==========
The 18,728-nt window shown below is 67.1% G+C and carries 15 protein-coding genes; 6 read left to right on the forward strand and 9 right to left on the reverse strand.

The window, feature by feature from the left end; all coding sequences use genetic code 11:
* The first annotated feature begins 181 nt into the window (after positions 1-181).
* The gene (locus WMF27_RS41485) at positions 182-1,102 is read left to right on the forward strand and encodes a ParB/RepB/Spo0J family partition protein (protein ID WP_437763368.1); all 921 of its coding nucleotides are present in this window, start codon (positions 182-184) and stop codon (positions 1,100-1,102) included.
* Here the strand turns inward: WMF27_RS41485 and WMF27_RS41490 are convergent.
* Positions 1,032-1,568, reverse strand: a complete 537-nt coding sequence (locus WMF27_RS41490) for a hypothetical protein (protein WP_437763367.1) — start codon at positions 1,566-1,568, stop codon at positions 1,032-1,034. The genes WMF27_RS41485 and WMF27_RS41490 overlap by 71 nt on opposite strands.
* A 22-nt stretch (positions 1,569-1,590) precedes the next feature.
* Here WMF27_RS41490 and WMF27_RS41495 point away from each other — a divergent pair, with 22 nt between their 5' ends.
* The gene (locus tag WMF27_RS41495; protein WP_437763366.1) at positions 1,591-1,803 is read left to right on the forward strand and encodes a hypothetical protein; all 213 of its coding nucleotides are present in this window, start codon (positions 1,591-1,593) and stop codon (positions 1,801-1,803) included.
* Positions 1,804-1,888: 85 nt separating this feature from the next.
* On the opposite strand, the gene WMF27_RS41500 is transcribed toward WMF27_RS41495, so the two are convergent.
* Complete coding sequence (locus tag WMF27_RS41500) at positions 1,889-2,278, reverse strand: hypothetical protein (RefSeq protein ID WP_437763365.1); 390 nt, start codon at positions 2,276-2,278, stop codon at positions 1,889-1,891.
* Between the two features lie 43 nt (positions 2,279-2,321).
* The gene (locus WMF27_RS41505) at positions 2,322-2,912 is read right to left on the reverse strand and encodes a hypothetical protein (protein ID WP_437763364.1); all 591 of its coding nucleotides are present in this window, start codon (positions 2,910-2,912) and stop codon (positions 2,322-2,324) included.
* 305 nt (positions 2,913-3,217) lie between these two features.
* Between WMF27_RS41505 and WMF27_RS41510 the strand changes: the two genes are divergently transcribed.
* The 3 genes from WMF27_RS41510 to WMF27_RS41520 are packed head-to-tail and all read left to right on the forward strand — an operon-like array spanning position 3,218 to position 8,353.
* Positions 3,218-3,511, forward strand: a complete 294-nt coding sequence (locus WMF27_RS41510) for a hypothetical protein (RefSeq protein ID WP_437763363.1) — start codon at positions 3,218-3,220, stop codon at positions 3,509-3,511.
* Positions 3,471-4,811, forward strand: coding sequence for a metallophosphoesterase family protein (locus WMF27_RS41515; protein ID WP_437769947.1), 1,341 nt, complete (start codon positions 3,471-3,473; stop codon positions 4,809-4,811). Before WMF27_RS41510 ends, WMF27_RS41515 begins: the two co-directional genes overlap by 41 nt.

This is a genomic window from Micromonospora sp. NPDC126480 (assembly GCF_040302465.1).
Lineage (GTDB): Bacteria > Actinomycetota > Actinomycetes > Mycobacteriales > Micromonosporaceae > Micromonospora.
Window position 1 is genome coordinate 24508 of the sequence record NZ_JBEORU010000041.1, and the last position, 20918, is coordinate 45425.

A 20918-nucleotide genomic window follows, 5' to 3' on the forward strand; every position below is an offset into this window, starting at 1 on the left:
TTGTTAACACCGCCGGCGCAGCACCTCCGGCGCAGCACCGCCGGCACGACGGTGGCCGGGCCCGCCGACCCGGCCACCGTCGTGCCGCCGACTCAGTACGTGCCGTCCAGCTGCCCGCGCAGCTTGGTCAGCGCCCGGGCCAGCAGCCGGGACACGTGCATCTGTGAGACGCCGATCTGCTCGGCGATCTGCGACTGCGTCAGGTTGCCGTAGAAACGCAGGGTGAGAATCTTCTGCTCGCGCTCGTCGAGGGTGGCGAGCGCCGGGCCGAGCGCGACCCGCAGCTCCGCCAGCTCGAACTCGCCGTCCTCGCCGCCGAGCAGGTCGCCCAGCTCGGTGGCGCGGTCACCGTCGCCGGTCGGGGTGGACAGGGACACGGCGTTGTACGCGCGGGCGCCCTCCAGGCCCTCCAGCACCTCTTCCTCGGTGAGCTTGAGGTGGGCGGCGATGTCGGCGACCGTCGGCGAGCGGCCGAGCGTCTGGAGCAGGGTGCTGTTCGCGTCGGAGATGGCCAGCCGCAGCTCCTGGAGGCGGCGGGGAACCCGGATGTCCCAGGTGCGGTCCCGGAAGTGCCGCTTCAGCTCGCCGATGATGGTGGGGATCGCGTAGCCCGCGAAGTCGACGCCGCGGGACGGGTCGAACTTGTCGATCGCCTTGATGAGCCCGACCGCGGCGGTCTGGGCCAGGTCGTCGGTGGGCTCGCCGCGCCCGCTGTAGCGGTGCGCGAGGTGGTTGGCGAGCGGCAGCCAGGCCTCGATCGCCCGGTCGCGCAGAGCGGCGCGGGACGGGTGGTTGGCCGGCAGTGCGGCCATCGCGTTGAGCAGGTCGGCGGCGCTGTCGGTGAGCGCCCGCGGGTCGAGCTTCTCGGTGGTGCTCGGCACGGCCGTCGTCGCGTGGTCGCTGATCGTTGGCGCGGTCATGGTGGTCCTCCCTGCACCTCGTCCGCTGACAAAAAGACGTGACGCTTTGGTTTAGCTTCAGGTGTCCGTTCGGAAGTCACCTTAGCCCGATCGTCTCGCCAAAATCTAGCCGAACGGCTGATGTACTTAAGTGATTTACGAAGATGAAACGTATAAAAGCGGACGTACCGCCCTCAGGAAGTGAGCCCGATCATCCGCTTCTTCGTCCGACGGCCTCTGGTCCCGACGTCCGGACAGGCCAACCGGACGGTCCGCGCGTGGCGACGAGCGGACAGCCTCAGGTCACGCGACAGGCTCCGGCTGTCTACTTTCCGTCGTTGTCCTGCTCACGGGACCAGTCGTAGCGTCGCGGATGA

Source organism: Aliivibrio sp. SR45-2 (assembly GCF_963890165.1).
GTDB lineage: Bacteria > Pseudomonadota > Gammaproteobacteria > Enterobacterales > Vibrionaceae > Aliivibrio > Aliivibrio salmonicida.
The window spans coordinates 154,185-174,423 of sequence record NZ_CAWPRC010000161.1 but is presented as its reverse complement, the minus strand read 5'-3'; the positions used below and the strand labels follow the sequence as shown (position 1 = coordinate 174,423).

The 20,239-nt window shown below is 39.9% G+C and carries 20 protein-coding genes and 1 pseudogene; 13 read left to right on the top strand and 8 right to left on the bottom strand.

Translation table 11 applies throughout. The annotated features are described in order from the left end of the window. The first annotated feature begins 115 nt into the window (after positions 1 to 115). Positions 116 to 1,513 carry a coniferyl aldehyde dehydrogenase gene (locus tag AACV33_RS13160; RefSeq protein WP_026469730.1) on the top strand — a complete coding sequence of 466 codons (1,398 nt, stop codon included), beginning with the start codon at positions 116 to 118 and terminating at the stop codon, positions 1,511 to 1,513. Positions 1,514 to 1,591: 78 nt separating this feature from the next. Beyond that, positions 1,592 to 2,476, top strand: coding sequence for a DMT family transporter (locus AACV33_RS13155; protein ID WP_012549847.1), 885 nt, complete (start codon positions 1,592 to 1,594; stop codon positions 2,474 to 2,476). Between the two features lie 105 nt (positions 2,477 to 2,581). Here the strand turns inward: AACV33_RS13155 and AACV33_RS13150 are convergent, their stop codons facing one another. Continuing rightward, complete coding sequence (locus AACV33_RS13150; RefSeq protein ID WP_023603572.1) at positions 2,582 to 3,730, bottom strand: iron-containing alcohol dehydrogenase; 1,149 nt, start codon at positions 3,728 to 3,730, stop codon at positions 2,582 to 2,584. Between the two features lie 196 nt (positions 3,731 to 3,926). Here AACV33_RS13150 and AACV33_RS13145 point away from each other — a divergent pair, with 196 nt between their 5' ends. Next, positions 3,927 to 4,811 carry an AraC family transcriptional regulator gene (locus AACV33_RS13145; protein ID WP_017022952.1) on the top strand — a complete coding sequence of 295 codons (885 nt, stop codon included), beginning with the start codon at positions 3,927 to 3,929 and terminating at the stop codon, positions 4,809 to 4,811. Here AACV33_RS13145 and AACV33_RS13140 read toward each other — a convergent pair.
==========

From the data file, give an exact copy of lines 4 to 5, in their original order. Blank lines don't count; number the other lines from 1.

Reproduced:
* The gene (locus WMF27_RS41485) at positions 182-1,102 is read left to right on the forward strand and encodes a ParB/RepB/Spo0J family partition protein (protein ID WP_437763368.1); all 921 of its coding nucleotides are present in this window, start codon (positions 182-184) and stop codon (positions 1,100-1,102) included.
* Here the strand turns inward: WMF27_RS41485 and WMF27_RS41490 are convergent.